mobiThinking has also included data for 3G/4G subscriptions, as this is a good indication of the number of mobile Web subscriptions (you don’t need third-generation or forth-generation mobile network connections to access the mobile Web, but it makes it a considerably more enjoyable experience). Of course, stats for mobile Web subscriptions would be better, but, of all 10 countries, only the Japanese regulator, TCA, provides this information.
National regulators, associations and operators need to publish 3G/4G subscription numbers
Too many regulators, including CTIA the US wireless association, and operators, neglect to make the number of 3G/4G subscriptions publically available. Where unavailable the table below uses data/estimates from analysts, mostly Informa WCIS.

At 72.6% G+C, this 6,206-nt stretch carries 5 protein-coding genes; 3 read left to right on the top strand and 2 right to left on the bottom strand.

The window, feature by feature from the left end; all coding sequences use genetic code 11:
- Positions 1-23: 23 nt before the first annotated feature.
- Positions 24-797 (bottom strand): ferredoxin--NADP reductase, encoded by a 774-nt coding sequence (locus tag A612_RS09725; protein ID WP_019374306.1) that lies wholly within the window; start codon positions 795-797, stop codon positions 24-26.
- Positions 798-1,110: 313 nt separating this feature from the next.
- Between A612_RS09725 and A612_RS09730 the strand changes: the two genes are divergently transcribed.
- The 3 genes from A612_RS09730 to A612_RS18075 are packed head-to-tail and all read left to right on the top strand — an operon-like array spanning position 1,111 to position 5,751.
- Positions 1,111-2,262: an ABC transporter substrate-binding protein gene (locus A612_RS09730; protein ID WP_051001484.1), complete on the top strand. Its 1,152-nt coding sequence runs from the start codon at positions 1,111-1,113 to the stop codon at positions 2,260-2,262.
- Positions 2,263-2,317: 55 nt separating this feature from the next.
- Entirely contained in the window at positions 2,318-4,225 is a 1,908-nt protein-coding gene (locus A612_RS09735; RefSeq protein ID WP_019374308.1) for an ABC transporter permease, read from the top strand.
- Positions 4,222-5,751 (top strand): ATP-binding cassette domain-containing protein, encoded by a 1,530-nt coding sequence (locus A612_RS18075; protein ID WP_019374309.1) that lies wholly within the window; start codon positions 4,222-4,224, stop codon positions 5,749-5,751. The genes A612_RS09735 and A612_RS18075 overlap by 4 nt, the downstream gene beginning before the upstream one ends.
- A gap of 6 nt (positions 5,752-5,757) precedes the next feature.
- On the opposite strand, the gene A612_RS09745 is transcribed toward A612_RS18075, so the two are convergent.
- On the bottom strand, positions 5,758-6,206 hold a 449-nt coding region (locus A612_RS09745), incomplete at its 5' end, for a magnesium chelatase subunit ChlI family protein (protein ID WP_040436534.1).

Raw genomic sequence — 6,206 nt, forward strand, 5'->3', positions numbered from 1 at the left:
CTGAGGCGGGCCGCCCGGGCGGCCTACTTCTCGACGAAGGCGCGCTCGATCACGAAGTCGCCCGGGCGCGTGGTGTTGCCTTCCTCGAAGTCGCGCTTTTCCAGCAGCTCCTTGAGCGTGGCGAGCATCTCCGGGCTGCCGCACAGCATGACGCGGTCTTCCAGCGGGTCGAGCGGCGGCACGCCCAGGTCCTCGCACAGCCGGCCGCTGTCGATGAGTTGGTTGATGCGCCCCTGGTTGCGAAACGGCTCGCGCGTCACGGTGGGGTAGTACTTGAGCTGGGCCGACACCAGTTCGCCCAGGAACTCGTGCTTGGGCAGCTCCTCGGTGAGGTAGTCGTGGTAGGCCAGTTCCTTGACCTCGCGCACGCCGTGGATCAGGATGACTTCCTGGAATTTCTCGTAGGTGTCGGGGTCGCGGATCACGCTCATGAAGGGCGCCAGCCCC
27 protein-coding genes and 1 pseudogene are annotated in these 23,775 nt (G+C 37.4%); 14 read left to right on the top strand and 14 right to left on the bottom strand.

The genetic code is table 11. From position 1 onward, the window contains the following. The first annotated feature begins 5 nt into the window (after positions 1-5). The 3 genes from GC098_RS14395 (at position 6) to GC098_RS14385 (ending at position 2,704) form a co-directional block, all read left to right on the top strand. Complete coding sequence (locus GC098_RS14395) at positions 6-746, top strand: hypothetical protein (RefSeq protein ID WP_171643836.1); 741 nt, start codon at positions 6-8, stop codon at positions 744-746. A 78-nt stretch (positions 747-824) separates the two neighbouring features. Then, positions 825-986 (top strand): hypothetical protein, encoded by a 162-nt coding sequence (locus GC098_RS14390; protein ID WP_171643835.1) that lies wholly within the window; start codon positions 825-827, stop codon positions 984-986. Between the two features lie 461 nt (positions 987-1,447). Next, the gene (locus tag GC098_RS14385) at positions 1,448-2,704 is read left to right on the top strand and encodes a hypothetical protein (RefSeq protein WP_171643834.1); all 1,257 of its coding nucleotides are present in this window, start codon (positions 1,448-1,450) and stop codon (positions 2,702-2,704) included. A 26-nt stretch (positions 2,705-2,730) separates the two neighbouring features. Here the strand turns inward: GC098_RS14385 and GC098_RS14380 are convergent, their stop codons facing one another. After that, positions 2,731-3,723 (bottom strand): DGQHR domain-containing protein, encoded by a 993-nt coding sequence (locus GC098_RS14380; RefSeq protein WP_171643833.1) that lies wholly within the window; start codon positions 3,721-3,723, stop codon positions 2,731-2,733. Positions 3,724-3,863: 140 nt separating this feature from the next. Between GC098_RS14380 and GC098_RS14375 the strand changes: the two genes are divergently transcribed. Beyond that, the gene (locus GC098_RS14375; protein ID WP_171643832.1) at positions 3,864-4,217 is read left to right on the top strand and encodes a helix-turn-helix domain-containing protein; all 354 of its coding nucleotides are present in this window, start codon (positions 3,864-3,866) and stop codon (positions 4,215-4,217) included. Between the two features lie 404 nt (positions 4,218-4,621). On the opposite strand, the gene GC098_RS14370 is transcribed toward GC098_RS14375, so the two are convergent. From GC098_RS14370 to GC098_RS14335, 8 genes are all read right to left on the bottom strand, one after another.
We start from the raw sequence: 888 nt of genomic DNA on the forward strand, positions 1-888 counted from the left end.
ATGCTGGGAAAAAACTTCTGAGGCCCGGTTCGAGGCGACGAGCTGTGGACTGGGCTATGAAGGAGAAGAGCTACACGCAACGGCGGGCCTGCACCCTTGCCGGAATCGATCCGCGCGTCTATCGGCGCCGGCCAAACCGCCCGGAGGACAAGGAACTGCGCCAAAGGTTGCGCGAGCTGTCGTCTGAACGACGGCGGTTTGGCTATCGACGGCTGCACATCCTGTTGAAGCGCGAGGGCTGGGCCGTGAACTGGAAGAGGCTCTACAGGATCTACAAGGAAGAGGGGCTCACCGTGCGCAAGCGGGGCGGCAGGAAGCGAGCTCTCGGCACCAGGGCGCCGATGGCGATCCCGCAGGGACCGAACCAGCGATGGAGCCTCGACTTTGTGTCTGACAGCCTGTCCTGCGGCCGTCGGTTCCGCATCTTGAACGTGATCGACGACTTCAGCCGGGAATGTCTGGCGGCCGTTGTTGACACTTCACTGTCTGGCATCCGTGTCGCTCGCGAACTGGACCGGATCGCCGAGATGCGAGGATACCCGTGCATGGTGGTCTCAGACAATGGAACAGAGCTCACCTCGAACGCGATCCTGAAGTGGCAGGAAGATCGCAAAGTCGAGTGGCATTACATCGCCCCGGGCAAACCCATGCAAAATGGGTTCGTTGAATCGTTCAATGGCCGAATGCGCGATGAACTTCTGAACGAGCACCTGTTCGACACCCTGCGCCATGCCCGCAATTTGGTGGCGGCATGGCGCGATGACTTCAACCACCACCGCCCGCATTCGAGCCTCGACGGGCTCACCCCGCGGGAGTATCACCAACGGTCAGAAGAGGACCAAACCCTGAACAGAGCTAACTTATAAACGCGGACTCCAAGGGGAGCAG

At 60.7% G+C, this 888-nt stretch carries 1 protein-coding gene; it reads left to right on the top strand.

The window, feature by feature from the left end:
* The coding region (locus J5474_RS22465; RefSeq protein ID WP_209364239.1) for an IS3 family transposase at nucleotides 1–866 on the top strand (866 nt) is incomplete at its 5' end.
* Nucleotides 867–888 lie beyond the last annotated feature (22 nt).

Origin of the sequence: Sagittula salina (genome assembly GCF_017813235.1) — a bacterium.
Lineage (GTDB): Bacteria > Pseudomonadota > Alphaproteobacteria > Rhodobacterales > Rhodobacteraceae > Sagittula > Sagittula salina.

The Chinese operators are in an arms race to accrue 3G subscribers (China Mobile, China Unicom and China Telecom proudly display monthly subscriber and 3G subscriber numbers in Chinese and English on their websites, for all to see, impressing advertisers, shareholders, customers and press), in a similar fashion to what happened in Japan over the last decade, helping Japan become the world’s most dynamic mobile market. Hopefully other operators in other countries will join the 3G – or 4G – arms race soon. As this will benefit subscribers, marketers and the mobile ecosystem as a whole.
(source: World bank)
% of population
% of population
(subs; 3G subs)
Active: 699; total: 906.6
(Mobile Internet subs)
Active: 106.9; total: 143
Note: Informa 3G stats are forecasted estimates for Dec 2012.
Data compiled by: mobiThinking
• mobiThinking has done its best to ensure that these figures are a) accurate and b) the most up-to-date available (for free). If you can help us improve any of this data, please email editor (at) mobiThinking.com.